Work to Say Thanks

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Work to Say Thanks

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When I was in 10th grade, my family moved across the United States from Tennessee to Oregon. In the process of this move, I missed a lot of the first semester of school. I was a reasonably good student, so I more-or-less landed on my feet, with the exception of one class: Algebra II.

Math did not come easily to me (and still doesn’t). I had to really work at it in order to get good grades. No matter how hard I worked that semester, though, I couldn’t overcome the missing instruction. I approached the semester exam with a sinking heart, and I left the classroom knowing that I had failed it. When report card time came, I hardly dared look at my grade for Algebra II–but when I did, I was stunned! Instead of the dreaded F…or maybe, maybe, D that I expected, I saw a C.

I remember standing there in the hallway for a minute, puzzled. How could that have happened? I knew I hadn’t earned a C. I hadn’t had time to establish enough good grades to counteract that awful exam. The next day, when I walked into the math classroom, I happened to be the first student in the room. I approached the teacher and said, “Uhm…you gave me a C.”

His response confirmed that there had been something beyond my work involved. He said, “I believe ‘gave’ is the operative term here.”

I had been given an immense gift; a gift I hadn’t earned. Instead of the failing grade I deserved, I had been given a reprieve; a passing grade. What would I do with it? If I had simply shrugged, accepted it, and then coasted along, that would have been no thanks at all to the teacher. Worse yet, if I had accepted it and then goofed off in class, expecting him to adjust my grade somehow, I would have thrown that gift in his face. I did the only thing a thankful student could do. I worked hard in that class. I paid attention. I did the homework. I did everything I could do to demonstrate that I was aware of his grace and kindness and that I would not waste that precious gift.

Likewise, our salvation has been given to us without our having earned it. The grade we all earn is a big, fat F. As Paul said in Romans 3:22-24, “There is no difference, for all have sinned and fall short of the glory of God, and are justified freely by his grace through the redemption that came by Christ Jesus…” All of us have stumbled. All of us have failed perfection. There’s not a thing we can do to make up now for all the things that have come before. And God has taken that report card, that clear reflection of our errors, and torn it up and thrown it away. Like my math grade, “gave” is the operative term. He gave us redemption. He extended His grace, not because we earned it, nor because we are amazing individuals, but because He took pity on us.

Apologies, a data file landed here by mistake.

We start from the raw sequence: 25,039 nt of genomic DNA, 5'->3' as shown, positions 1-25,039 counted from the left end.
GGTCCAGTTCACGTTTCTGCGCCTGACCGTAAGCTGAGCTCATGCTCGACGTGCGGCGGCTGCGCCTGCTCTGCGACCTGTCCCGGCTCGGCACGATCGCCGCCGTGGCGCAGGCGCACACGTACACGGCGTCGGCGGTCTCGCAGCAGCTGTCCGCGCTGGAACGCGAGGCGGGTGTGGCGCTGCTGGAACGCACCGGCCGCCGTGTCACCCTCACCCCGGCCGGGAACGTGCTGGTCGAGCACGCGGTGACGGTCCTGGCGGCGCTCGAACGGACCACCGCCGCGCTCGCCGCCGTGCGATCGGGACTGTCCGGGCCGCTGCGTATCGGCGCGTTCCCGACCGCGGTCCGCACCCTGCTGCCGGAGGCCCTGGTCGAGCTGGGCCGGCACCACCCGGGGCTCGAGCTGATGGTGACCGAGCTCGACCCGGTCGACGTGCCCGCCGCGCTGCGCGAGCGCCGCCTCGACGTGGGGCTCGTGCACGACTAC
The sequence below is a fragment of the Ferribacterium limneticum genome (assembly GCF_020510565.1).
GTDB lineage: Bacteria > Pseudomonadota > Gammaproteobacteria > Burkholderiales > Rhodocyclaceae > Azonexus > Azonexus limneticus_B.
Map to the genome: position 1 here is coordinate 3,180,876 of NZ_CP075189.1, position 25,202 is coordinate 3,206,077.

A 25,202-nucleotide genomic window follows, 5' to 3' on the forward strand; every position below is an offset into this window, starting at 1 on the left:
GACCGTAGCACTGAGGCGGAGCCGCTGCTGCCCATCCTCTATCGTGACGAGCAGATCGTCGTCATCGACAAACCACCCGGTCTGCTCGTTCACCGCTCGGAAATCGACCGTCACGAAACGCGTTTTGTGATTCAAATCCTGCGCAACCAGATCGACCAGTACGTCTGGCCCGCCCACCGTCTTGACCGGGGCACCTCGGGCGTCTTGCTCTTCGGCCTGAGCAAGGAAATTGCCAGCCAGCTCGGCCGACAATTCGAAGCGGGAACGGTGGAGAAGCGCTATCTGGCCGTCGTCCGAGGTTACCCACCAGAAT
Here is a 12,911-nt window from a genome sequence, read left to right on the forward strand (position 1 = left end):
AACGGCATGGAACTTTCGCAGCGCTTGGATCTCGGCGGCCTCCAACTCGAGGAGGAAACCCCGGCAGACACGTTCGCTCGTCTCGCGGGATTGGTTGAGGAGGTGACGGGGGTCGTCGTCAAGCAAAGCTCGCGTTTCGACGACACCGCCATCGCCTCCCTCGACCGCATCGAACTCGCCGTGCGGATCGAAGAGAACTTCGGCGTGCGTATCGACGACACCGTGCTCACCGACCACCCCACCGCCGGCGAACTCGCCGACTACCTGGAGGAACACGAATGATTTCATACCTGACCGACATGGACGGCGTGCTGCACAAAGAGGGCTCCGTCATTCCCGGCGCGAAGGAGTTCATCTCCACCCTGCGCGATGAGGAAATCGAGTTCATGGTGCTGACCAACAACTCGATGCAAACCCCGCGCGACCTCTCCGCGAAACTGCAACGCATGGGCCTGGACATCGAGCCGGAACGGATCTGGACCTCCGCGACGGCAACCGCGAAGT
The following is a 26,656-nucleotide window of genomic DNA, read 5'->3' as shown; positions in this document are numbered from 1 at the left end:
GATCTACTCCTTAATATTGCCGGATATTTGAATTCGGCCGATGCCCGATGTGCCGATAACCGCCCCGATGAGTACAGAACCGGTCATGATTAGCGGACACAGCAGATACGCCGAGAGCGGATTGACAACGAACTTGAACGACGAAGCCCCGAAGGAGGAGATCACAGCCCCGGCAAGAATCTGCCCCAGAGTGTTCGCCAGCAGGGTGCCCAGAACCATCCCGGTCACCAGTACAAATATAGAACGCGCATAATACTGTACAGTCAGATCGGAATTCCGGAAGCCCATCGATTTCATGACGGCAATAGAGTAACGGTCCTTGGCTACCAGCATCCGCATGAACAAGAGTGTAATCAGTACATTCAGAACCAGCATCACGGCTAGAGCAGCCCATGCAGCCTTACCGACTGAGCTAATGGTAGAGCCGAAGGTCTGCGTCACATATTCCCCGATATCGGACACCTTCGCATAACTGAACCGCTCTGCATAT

So what are we going to do with this gift? If we keep on doing all the things we had done before–if there is no change in our behavior–then we deny the awesomeness of the gift. We can’t earn it. We can’t make up for it. There is nothing we can give that would be commensurate.

What we can do though, is work. We can turn around and show God that we appreciate the gift He has given. We can demonstrate that we are not shrugging it off or taking it for granted. We can search out His word. We can learn to do good instead of evil. We can show our thanks by our earnest effort to bring every thought, every deed, into line with God and His ways. Let today be the day that we realize again what a great gift we have been given, and let that realization motivate us to strive for perfection, as Paul encouraged the Corinthians: “Aim for perfection, listen to my appeal, be of one mind, live in peace. And the God of love and peace will be with you” (2 Cor. 13:11 NIV 84).

For more helpful information request the free Bible study aid, Transforming Your Life: The Process of Conversion.